Asa Potter House in Kingston, Rhode Island | House For Sale
When we discuss the historical importance of the Asa Potter House, we’re not referring only to its age or even to the prominence of the many generations of Potters — lawyers, legislators, ministers, teachers, and physicians — who lived within these walls, followed more recently by Marilyn’s parents, Dr. Charles and Marie Fish, and their family. We’re talking about the man who, more than anyone, succeeded in winning our independence from Great Britain five years after we declared it in July 1776. You see, on the night of March 5, 1781, none other than George Washington slept in the old part of the Asa Potter House, probably within a few feet of where we were drinking our coffee with Joe and Chip. And surely he must have visited the now fully restored three-holer out back.
Why was he in Kingston? Well, he was traveling with some of his officers and his personal slave, William Lee, from New Windsor, New York, on the Hudson River, to Newport, Rhode Island. He was to meet with the Comte de Rochambeau in hopes of convincing him to commit the French army to the fight against the British. Of course, we all know the French did, indeed, play a crucial role in General Washington’s victory at Yorktown, Virginia, six months later.
Some accounts maintain that General Washington may have slept in a different building, referred to as a tavern, on the corner of the Asa Potter House property. But searches have uncovered no evidence of a building’s ever having been there. Besides, we have a historical witness: Elizabeth Potter, the 11-year-old daughter of Thomas Potter, the home’s owner at that time. For the rest of her life, Elizabeth enjoyed remembering Washington’s visit. “General Washington came to my father’s house [and] took me on his knee,” she once wrote. She went on to describe his uniform as “patched at the elbows and all the American officers badly clothed.”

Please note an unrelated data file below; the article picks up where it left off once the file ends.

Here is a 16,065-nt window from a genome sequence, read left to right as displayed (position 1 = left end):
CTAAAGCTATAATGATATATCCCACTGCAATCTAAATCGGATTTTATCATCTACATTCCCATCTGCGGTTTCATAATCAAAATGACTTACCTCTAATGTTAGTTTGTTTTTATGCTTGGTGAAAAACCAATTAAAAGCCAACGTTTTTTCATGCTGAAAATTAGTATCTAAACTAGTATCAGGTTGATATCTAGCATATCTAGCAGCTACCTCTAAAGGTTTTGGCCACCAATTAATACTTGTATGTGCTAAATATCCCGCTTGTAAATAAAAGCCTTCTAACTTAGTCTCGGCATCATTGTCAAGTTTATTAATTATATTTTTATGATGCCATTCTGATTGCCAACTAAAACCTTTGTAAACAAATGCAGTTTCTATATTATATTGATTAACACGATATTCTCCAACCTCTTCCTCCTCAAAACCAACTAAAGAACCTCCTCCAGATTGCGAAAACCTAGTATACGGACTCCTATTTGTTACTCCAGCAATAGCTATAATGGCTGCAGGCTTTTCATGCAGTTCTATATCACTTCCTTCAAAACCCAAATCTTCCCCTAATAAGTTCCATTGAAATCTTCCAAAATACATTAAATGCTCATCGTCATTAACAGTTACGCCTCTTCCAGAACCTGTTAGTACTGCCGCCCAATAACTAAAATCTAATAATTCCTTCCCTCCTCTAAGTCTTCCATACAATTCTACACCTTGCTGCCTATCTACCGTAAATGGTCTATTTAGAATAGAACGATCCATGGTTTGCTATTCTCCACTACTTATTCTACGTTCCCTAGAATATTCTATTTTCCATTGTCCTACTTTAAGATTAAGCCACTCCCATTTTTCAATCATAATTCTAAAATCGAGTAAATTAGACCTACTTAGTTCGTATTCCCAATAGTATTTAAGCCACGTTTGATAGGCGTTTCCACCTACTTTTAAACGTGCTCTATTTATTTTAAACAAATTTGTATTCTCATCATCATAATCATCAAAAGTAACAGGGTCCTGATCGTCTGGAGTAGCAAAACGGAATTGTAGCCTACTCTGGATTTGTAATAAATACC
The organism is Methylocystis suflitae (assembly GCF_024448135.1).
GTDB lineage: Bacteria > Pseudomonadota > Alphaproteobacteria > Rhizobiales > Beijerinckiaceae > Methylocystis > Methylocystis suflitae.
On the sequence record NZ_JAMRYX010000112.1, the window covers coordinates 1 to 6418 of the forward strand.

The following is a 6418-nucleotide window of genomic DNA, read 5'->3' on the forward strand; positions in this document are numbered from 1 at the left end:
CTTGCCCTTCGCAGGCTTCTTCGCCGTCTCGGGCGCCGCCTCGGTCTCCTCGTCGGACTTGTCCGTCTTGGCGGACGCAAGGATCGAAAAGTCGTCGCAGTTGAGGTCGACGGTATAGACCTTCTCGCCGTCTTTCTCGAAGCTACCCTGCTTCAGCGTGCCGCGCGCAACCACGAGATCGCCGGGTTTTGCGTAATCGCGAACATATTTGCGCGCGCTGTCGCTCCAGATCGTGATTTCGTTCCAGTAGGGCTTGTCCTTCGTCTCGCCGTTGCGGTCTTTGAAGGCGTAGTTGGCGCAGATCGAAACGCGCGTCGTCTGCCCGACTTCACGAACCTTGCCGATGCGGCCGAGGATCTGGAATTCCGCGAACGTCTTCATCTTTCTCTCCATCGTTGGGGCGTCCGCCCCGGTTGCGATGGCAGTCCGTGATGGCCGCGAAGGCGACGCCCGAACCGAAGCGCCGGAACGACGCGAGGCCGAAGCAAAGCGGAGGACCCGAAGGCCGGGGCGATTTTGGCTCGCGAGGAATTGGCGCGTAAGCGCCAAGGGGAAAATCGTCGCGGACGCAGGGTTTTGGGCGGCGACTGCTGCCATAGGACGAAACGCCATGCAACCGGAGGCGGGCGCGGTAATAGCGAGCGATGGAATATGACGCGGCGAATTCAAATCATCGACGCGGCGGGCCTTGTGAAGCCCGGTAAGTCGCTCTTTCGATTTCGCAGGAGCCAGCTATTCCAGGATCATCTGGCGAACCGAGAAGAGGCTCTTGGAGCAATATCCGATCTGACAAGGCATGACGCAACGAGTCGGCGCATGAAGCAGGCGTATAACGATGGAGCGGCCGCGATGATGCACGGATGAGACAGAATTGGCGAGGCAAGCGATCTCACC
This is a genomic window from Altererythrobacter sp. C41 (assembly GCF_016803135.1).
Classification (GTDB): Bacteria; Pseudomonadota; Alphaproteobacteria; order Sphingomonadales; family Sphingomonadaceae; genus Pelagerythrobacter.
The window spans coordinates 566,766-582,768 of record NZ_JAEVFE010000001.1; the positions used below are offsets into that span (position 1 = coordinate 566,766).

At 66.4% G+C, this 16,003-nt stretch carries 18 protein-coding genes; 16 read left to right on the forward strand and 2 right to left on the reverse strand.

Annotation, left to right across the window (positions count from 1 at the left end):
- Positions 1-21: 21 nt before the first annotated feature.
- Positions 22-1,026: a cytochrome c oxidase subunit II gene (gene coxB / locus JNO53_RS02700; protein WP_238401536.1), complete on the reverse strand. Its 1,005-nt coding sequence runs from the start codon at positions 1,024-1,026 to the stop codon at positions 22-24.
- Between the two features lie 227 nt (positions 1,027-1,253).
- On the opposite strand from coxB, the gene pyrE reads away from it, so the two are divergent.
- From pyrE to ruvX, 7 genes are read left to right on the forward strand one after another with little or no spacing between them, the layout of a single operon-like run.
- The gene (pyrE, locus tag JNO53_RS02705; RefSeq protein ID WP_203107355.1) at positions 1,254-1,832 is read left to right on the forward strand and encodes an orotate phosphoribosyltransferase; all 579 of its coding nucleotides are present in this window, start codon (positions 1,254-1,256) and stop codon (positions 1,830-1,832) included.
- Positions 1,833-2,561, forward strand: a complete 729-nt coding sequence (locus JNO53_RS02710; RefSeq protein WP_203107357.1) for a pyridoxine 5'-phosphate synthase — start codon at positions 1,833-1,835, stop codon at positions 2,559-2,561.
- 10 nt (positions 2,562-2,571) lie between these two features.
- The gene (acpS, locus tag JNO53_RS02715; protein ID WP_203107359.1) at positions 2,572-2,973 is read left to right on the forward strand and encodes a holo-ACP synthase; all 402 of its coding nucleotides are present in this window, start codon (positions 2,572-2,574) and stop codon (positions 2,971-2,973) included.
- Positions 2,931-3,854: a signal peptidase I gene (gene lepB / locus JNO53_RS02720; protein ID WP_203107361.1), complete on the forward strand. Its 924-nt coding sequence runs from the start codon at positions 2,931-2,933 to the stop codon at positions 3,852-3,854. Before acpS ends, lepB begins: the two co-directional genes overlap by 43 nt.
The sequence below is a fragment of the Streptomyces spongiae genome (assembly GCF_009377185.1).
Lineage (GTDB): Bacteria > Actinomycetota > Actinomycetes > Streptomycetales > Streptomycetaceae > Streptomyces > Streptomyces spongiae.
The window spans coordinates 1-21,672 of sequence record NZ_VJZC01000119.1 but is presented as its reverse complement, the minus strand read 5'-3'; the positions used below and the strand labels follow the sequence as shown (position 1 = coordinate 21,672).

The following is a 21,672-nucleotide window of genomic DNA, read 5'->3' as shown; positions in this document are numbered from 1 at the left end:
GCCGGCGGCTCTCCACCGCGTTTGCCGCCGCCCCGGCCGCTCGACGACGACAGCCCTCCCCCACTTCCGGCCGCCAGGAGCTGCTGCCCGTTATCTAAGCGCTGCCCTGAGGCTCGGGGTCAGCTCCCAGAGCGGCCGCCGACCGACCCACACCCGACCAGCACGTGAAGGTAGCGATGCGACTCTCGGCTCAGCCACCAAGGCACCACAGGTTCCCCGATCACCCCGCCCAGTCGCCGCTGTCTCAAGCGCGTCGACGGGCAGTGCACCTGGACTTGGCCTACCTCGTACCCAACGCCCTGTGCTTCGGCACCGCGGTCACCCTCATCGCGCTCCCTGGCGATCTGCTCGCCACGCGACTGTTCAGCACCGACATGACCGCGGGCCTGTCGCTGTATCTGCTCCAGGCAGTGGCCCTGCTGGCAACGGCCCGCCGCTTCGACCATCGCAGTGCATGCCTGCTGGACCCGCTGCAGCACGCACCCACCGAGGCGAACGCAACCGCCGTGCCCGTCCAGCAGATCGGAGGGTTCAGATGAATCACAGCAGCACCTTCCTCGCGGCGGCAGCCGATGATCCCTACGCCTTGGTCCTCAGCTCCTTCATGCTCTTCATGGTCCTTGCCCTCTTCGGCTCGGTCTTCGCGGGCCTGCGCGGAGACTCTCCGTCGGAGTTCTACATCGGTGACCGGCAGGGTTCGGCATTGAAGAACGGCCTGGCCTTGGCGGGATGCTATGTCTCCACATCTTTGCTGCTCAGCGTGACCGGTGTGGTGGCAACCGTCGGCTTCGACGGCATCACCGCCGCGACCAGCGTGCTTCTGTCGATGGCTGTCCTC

Marilyn’s mother liked to say that not only had George Washington slept in their house but that he also had had his hair cut there. She was hopeful, she would say, of “finding one of his curls” someday. Historians don’t buy that, however, although they do admit that Washington was shaved in the house next door (still there) by a William “Major” Lunt, a barber who forever after told his customers that they were “being shaved by the same razor that had been applied to the face of General George Washington.” That rings true, and we believe Elizabeth Potter’s account, too. But we doubt Marilyn’s mother was ever going to find one of Washington’s curls. Anyway, didn’t he wear a wig?
Nonetheless, if you’re a member of the lucky third family to own the Asa Potter House and you’re rummaging around the two-room shed out back, or maybe behind a wall in the two newly restored rooms on the second floor of the old section — once the “servants’ quarters” and now a laundry and a potential office, both with overhead beams and exposed floorboards — you might keep an eye out for a few hairs.
Silly? Probably. But, well, you just never know. And where do you suppose “Major” Lunt eventually stashed that razor?
For details, contact Chip Munro, Keller Williams Realty, Cranston, RI. 401-785-1700, 401-473-5590; firstname.lastname@example.org, kw.com